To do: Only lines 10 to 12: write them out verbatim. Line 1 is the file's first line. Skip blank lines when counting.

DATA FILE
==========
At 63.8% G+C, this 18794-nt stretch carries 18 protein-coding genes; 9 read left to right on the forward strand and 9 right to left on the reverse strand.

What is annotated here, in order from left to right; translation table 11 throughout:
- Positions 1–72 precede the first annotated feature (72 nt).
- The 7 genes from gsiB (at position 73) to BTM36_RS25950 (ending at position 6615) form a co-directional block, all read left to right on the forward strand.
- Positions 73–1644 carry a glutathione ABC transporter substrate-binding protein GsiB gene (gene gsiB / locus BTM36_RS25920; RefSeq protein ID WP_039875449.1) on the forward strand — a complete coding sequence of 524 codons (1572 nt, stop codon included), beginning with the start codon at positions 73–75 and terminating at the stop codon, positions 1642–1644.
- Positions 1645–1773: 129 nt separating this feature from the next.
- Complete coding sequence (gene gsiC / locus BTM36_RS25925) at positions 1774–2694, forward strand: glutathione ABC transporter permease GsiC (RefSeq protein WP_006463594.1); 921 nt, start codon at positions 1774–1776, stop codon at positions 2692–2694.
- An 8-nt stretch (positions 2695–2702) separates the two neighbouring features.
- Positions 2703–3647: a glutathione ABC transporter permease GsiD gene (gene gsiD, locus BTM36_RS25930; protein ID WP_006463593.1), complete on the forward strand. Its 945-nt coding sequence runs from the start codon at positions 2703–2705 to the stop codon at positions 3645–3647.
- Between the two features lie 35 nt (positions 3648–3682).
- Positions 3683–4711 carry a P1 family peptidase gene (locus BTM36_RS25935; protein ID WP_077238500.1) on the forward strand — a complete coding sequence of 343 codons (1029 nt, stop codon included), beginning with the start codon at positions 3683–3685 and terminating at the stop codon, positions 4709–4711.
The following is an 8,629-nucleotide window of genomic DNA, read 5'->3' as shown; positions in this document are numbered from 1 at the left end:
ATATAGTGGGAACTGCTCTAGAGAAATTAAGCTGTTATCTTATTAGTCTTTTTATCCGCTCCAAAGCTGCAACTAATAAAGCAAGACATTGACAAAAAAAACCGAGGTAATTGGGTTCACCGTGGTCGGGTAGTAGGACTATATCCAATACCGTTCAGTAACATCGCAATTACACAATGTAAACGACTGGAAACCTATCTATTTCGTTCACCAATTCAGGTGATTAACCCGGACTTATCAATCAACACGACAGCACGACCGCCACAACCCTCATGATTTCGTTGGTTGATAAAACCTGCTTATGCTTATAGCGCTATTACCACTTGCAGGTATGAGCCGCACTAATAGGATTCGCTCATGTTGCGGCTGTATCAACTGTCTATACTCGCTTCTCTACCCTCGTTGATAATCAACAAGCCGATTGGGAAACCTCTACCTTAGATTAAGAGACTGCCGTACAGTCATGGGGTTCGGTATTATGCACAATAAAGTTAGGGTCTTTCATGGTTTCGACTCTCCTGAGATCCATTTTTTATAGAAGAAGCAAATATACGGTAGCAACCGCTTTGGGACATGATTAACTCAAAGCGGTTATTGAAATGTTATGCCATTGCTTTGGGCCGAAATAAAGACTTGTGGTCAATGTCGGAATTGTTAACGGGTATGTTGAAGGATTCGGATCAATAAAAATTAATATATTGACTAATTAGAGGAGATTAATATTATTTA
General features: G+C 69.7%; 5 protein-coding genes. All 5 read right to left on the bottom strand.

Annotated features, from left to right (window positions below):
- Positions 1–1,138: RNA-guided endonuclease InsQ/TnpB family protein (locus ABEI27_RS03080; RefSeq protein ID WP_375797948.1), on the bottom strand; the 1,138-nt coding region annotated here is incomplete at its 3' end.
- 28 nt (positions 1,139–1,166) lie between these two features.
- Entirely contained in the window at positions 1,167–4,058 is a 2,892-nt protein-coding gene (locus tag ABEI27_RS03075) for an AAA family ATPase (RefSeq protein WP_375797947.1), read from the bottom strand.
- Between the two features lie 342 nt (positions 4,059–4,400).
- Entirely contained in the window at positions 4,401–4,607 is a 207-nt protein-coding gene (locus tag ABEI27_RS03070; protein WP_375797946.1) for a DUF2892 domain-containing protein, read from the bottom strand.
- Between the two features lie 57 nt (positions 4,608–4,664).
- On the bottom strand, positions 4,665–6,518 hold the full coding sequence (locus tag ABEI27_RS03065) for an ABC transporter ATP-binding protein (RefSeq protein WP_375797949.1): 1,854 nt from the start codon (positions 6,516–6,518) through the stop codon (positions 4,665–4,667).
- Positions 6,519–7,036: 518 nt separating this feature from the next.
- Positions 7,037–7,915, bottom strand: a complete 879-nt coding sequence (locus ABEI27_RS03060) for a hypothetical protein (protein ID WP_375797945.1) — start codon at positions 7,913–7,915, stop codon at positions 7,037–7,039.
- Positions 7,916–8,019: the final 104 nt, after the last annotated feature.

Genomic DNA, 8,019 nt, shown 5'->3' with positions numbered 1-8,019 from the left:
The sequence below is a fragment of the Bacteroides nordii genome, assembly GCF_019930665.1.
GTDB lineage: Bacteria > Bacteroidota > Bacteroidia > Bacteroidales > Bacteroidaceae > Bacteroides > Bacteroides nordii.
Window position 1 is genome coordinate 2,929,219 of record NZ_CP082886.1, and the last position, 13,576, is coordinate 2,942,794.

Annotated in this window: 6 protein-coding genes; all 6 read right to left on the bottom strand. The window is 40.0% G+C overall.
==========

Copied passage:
- Between the two features lie 35 nt (positions 3648–3682).
- Positions 3683–4711 carry a P1 family peptidase gene (locus BTM36_RS25935; protein ID WP_077238500.1) on the forward strand — a complete coding sequence of 343 codons (1029 nt, stop codon included), beginning with the start codon at positions 3683–3685 and terminating at the stop codon, positions 4709–4711.
The following is an 8,629-nucleotide window of genomic DNA, read 5'->3' as shown; positions in this document are numbered from 1 at the left end: